Spread the word! Gossip can actually be good for you, Dartmouth researchers say

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HANOVER, N.H. — In case you didn’t hear, researchers at Dartmouth College have a secret to share with you. Despite its negative reputation, a new study finds gossip can actually be a good thing for people to spread. Study authors say gossip isn’t just about passing on rumors and saying bad things about others. In fact, their report reveals it also serves to create social connections and even helps people learn new things about the world they haven’t experienced for themselves.

“Gossip is a complex form of communication that is often misunderstood,” says post-doctoral researcher Eshin Jolly in a media release. “It can be a means of social and substantive connection beyond its typical negative connotation.”

While many people associate gossip with trading negative secrets, researchers add it can also include small talk in-person or online, like having a private Zoom chat. Previous studies find about 14 percent of people’s daily conservations classify as gossip — most of it being neutral in tone.

Testing the human compulsion to talk about other people

From social media to the classic office water cooler, it seems as if people simply can’t stop exchanging information about themselves and others. Jolly and assistant professor of psychological and brain sciences Luke Chang set out to understand what societal function gossip serves.

The team created an online game to study how gossip develops when information becomes more uncertain over time. Participants played 10 rounds of the game in six-person groups. Each round, players received $10 and could choose to keep the money or invest any amount of it in a group fund. That fund would multiply by 1.5 times and then divide the total savings equally among the six players.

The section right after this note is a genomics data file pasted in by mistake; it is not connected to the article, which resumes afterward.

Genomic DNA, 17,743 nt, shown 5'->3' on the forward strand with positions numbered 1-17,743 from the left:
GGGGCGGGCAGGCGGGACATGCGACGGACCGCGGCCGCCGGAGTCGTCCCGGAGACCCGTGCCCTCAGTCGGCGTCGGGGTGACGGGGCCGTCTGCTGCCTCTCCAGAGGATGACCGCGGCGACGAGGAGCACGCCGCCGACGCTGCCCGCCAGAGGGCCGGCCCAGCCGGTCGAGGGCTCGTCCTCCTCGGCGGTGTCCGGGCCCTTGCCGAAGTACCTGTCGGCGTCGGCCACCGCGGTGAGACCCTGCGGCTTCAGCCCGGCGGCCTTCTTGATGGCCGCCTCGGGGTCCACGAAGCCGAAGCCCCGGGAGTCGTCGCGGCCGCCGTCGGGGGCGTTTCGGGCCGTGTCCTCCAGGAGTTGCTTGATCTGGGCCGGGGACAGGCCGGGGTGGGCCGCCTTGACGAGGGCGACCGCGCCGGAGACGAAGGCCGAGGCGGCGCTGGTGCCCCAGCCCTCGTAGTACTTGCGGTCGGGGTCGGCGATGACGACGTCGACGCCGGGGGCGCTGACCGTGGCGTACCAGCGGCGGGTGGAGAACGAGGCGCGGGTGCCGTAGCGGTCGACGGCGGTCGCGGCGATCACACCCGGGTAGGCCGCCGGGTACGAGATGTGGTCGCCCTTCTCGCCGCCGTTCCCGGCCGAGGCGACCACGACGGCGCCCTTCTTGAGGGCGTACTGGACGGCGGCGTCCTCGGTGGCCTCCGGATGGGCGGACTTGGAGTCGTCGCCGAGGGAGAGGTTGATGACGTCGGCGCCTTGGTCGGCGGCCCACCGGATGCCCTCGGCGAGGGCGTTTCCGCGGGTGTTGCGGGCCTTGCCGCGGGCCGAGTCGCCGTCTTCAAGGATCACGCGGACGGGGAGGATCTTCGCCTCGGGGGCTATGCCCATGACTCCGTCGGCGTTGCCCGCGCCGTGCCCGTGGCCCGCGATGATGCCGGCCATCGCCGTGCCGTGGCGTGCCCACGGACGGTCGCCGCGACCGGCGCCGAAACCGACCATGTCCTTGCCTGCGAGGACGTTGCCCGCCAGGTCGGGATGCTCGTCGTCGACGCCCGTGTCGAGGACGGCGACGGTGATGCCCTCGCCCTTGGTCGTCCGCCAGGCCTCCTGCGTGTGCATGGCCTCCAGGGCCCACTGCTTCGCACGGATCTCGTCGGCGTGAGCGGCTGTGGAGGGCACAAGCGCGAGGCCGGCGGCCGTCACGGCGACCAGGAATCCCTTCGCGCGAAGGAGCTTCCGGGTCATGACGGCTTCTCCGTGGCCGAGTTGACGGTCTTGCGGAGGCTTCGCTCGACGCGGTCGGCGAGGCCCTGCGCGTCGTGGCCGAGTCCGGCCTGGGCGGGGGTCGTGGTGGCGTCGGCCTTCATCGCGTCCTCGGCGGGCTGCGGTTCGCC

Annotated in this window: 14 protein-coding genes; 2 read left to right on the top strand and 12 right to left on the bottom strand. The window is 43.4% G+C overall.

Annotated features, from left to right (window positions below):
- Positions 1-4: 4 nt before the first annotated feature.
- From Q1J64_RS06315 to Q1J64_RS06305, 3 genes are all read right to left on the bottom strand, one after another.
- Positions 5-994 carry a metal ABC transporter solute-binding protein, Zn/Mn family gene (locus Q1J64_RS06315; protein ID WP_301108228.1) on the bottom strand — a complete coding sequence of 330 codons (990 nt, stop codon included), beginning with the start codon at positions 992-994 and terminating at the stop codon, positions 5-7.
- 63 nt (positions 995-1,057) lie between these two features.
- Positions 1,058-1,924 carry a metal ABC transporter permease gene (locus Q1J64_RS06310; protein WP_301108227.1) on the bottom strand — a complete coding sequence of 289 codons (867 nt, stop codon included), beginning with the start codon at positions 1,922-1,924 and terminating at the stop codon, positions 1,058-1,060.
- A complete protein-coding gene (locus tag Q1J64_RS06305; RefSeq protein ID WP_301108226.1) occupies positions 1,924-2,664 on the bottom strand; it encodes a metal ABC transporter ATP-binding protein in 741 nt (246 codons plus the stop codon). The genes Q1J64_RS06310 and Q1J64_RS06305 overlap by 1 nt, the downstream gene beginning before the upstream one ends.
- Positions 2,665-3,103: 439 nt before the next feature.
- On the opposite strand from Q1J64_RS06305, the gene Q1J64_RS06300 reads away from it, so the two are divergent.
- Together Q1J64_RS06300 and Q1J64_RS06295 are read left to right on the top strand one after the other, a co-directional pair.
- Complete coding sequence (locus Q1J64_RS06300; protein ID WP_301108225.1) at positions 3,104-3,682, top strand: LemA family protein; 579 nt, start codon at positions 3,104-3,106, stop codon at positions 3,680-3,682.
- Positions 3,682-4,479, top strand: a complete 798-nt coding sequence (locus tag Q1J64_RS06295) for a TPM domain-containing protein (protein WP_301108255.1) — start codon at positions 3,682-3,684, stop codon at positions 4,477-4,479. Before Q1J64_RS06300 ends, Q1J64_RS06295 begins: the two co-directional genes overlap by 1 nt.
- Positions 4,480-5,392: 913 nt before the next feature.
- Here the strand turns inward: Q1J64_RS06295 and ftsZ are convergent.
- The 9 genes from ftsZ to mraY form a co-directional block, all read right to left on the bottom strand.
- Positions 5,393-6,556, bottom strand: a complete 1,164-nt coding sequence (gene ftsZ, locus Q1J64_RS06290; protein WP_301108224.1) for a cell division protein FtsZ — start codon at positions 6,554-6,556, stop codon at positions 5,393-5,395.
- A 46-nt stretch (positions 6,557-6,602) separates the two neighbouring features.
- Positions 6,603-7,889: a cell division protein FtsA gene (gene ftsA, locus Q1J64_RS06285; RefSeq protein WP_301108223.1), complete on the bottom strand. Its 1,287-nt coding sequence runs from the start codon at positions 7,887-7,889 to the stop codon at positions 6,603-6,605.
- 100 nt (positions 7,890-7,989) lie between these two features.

Researchers say the game inherently creates tension between selfish (freeriding) and cooperative players. Such tests are what scientists call a public goods game. In some instances, the game restricted information so players could only observe the behavior of a couple of their teammates. During some games, players could privately chat with someone else in their group. This allowed players to gossip about how other participants were behaving; identifying who was freeriding and who was helping the team. After the contest, players declared how willing they would be to play with each player in their group again.

“Our inspiration was creating a life-like scenario, in which you’re a member of a community and affected by the actions of all other community members, but most of whom you rarely observe and engage with directly,” Jolly explains.

So why do people love to gossip so much?

Study authors say their results show gossip is a “rich, multifaceted communication” with many functions within social groups. During the games, different kinds of gossip broke out depending on the amount of information available to players.

In games where players had little information about their teammates’ choices, the study finds more spontaneous conversations about others started. When players could see what everyone in their group was doing with their money however, chats moved to a wider variety of neutral topics.

Participants also relied on the second-hand information coming from other players when they couldn’t see what some teammates were doing for themselves. Researchers say this demonstrates how gossip helps people to learn from another person’s experiences. Study authors add players who could chat with each other felt more connected after the game.

“By exchanging information with others, gossip is a way of forming relationships. It involves trust and facilitates a social bond that is reinforced as further communication takes place,” says Chang.

Gossip can be useful because it helps people learn through the experiences of others, while enabling them to become closer to each other in the process,” Jolly adds.

Bonding over good gossip

In a typical public goods game, researchers say players usually contribute less over time, eventually unraveling the network of people. In the new study however, there was less decline in cooperation when players could privately chat with each other. Overall, communication increased collective cooperation.

Study authors find “baseless trash talk” is not the sole purpose of gossip. It can also create a “shared reality” where friends and colleagues build social bonds, exchange information, and reach agreements on socially acceptable behavior.

The study appears in the journal Current Biology.